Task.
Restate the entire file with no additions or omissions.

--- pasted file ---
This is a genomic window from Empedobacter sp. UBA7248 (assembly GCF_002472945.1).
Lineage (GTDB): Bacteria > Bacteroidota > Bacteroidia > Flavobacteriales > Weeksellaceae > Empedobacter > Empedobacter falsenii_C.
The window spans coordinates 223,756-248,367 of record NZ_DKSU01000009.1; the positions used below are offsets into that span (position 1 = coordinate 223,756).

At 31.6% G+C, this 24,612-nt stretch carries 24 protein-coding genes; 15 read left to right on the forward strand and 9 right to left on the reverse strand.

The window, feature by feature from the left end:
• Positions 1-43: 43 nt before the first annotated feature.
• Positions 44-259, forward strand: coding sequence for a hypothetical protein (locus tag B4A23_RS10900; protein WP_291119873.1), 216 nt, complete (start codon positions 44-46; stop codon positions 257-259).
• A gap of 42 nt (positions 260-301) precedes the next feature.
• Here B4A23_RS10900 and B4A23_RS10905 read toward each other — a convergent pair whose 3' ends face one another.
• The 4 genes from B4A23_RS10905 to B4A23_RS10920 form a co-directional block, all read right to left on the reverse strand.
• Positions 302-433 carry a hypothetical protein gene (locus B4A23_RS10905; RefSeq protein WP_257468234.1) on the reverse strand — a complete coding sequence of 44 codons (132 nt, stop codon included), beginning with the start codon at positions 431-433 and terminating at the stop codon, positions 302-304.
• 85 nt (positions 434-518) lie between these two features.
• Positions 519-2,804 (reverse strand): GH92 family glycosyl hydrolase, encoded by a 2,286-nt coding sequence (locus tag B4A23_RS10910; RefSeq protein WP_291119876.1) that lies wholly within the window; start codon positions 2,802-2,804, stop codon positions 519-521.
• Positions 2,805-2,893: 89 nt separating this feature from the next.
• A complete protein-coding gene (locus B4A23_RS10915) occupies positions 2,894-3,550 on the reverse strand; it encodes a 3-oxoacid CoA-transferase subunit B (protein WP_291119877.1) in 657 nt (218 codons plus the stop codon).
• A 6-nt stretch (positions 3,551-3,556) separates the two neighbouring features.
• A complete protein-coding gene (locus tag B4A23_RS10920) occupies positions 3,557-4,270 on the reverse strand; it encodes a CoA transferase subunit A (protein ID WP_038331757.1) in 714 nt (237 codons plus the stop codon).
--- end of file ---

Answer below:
This is a genomic window from Empedobacter sp. UBA7248 (assembly GCF_002472945.1).
Lineage (GTDB): Bacteria > Bacteroidota > Bacteroidia > Flavobacteriales > Weeksellaceae > Empedobacter > Empedobacter falsenii_C.
The window spans coordinates 223,756-248,367 of record NZ_DKSU01000009.1; the positions used below are offsets into that span (position 1 = coordinate 223,756).

At 31.6% G+C, this 24,612-nt stretch carries 24 protein-coding genes; 15 read left to right on the forward strand and 9 right to left on the reverse strand.

The window, feature by feature from the left end:
• Positions 1-43: 43 nt before the first annotated feature.
• Positions 44-259, forward strand: coding sequence for a hypothetical protein (locus tag B4A23_RS10900; protein WP_291119873.1), 216 nt, complete (start codon positions 44-46; stop codon positions 257-259).
• A gap of 42 nt (positions 260-301) precedes the next feature.
• Here B4A23_RS10900 and B4A23_RS10905 read toward each other — a convergent pair whose 3' ends face one another.
• The 4 genes from B4A23_RS10905 to B4A23_RS10920 form a co-directional block, all read right to left on the reverse strand.
• Positions 302-433 carry a hypothetical protein gene (locus B4A23_RS10905; RefSeq protein WP_257468234.1) on the reverse strand — a complete coding sequence of 44 codons (132 nt, stop codon included), beginning with the start codon at positions 431-433 and terminating at the stop codon, positions 302-304.
• 85 nt (positions 434-518) lie between these two features.
• Positions 519-2,804 (reverse strand): GH92 family glycosyl hydrolase, encoded by a 2,286-nt coding sequence (locus tag B4A23_RS10910; RefSeq protein WP_291119876.1) that lies wholly within the window; start codon positions 2,802-2,804, stop codon positions 519-521.
• Positions 2,805-2,893: 89 nt separating this feature from the next.
• A complete protein-coding gene (locus B4A23_RS10915) occupies positions 2,894-3,550 on the reverse strand; it encodes a 3-oxoacid CoA-transferase subunit B (protein WP_291119877.1) in 657 nt (218 codons plus the stop codon).
• A 6-nt stretch (positions 3,551-3,556) separates the two neighbouring features.
• A complete protein-coding gene (locus tag B4A23_RS10920) occupies positions 3,557-4,270 on the reverse strand; it encodes a CoA transferase subunit A (protein ID WP_038331757.1) in 714 nt (237 codons plus the stop codon).